Resilience: faults, causes, statistics, open issues
dga at lcs.mit.edu
Thu Jan 27 16:37:33 UTC 2005
On Jan 27, 2005, at 6:39 AM, András Császár (IJ/ETH) wrote:
> Hi people!
> I've begun research on (carrier-grade, aka telecom-grade) resiliency
> in IP transport networks. The first step would be to collect possible
> failure events, their causes and consequences, statistics about
> downtimes (mean time to repair) and mean times between failures, and I
> would like to identify which of the problems are most typical (HW bug,
> SW bug, cable cut through, plugged out (link going down), severe
> I think this is the perfect forum to get some feedback from real
> network-operational experience.
> Is anyone out there who has some statistics/documents that would help
> me in any way?
This is self-serving, but see the intro and related work sections of my
thesis (we'll have a conference paper version of it done soon for NSDI,
but we're still revising it. Apologies for not having a shorter
reference to give you):
It doesn't focus specifically on carrier failures, but it has a batch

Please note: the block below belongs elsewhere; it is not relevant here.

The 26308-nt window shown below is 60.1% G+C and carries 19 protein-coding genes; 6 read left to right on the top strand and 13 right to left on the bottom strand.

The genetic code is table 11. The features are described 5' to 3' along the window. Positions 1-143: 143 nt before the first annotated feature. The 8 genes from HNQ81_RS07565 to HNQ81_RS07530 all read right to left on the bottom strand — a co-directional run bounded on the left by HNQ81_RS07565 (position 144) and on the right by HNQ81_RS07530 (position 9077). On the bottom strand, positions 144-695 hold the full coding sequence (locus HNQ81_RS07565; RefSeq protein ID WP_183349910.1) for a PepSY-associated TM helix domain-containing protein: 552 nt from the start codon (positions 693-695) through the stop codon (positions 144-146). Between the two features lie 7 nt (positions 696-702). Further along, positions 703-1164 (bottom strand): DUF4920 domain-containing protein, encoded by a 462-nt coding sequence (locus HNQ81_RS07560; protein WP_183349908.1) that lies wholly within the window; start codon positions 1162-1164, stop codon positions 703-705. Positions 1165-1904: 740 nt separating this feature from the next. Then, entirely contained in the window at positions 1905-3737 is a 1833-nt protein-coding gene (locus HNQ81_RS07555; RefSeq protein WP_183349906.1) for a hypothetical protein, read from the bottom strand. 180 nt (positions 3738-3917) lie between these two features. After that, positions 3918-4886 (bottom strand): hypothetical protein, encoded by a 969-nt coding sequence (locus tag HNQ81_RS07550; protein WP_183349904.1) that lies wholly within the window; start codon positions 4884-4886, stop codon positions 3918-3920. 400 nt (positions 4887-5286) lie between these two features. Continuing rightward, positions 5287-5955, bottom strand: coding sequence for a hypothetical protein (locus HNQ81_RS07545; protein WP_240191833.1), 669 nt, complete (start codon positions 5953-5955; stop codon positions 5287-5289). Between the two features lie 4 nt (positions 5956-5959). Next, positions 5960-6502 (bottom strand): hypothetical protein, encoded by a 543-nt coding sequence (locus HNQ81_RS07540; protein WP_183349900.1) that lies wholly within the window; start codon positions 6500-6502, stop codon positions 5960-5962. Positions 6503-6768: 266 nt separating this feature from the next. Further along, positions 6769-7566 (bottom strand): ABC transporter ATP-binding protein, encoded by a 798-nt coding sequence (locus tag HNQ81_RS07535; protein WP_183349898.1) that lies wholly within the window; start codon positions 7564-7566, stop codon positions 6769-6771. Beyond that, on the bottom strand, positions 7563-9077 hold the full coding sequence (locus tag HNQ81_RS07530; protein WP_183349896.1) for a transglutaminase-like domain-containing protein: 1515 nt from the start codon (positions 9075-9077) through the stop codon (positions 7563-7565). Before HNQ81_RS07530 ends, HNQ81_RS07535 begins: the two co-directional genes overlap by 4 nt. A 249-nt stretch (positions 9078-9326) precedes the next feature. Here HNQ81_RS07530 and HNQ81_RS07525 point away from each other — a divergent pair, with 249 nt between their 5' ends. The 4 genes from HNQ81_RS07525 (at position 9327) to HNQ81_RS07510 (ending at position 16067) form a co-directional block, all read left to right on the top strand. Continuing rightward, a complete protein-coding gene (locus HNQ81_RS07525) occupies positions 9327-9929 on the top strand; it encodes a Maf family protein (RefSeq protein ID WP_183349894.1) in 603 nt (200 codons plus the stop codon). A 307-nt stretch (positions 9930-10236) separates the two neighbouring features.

of references that might get you started on what the academic side
knows. I've also got some refs in there to some of the earlier teleco
studies, which I recommend taking a peek at. Again, relation to year
2005 ISP failures isn't totally clear, but it's a starting point.
Unfortunately, the reality is that we don't actually know all that much
as far as what's _really_ happening! Nick Feamster and I took a look
at some of the BGP routing failures (but didn't get back to root
Nick's also done some work on configuration management and building a
better routing protocol that's somewhat related to your question.
Ratul Mahajan examined BGP configuration errors - but it's not clear
exactly what fraction of failures or downtime are really due to those
David Oppenheimer studied failures at a few edge companies (app.
service providers, hosting providers, etc.). Has a nice breakdown of
failure causes and durations, but it's not clear if those numbers
directly translate to the carrier realm:
Finally, google back for some of Sean Donelan's NANOG posts. You'll
get some good individual cases from those, though the last time I
looked, I didn't find a big overall analysis.
> Also, do you have any suggestions on open research issues to be solved
> in the area?
Most of it. :) I (and probably others on this lis) would be
interested in what you find.
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